In a country where democracy is an interlude to long stretches of military rule, PML-N chief Nawaz Sharif wants to draw up a 25-year plan to address Pakistan’s problems. On the face of it, Sharif’s Meesaq-e-Pakistan is unobjectionable. It calls for all political parties and the military to accept election results and honour the constitution. This is a laudable but unrealistic aim and one that even Sharif has been unable to abide by. At a press conference in London on October 17, he said the 2008 elections were rigged against his party despite the fact that those elections were considered among the fairest held in the country. The plan consciously echoes the Charter of Democracy that Sharif and Benazir Bhutto negotiated during the Pervez Musharraf era. While the Charter of Democracy was massively over-hyped, it was more practical than the Meesaq-e-Pakistan. It signalled an alliance between the country’s two largest political parties at a time when a military dictator was ruling the roost and trying to marginalise democratic forces. Its aims were limited: mainly to restore the constitution in its original form. These challenges have now been faced and defeated. We have an elected government and many of the problematic amendments introduced to the constitution by Musharraf have been corrected with the passage of the 18th Amendment.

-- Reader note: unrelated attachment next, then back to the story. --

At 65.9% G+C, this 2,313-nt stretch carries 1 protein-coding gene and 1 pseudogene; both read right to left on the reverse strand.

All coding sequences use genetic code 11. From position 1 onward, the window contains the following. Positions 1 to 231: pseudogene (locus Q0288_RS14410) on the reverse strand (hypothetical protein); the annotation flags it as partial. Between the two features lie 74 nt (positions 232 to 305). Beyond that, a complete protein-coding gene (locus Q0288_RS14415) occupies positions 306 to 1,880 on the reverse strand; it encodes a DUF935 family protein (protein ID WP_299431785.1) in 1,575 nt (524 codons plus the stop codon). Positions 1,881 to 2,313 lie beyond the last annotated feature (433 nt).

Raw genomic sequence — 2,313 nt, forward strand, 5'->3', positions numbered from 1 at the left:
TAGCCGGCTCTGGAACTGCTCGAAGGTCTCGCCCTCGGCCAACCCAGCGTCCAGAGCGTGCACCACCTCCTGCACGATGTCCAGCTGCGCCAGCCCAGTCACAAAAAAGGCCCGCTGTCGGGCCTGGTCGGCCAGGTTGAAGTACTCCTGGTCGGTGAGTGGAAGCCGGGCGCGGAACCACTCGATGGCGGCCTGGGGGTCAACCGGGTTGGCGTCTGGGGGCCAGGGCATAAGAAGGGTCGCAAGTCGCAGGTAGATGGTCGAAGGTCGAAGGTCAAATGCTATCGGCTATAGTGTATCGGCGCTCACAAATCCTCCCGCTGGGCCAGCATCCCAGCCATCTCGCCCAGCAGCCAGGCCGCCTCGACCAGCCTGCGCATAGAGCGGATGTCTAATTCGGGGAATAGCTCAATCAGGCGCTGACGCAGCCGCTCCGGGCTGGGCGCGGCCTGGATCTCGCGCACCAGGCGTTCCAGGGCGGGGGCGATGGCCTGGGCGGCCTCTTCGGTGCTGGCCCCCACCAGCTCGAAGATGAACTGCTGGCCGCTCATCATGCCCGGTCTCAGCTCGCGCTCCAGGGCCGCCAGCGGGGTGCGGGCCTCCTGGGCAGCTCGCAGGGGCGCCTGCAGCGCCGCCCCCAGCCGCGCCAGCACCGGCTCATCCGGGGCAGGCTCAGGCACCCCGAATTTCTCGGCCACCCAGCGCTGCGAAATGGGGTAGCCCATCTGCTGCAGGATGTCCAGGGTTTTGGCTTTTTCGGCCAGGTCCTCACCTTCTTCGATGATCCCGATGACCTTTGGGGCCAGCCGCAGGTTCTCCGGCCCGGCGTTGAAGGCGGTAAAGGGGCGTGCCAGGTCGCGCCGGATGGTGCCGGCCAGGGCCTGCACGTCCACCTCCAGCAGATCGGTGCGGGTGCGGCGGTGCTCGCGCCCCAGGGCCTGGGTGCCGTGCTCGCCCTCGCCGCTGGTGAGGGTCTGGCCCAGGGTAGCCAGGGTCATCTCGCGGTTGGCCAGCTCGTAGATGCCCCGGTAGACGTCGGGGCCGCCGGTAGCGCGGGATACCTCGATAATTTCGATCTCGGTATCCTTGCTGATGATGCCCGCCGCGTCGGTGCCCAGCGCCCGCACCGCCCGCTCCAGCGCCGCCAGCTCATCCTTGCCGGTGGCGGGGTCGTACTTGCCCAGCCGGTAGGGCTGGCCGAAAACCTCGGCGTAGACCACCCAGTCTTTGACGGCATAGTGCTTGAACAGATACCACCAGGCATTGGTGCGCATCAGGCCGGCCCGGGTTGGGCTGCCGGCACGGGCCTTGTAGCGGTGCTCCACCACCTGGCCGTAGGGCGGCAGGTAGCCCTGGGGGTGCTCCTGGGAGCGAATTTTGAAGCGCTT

Nawaz Sharif’s Meesaq-e-Pakistan should be seen as a naked political gambit to box his political opponents in a corner. Just as he used the PPP’s tardiness at restoring Chief Justice Iftikhar Chaudhry to claim that the Charter of Democracy had been violated, Sharif is likely to use the Meesaq-e-Pakistan as a cudgel to beat the government whenever he disagrees with it. Pakistan does not need more paperwork right now. It needs a competent government that is held accountable by a hawk-eyed opposition. If political parties can show that democracy works they will be able to banish the spectre of military dictatorships.
Published in The Express Tribune, October 30th, 2010.
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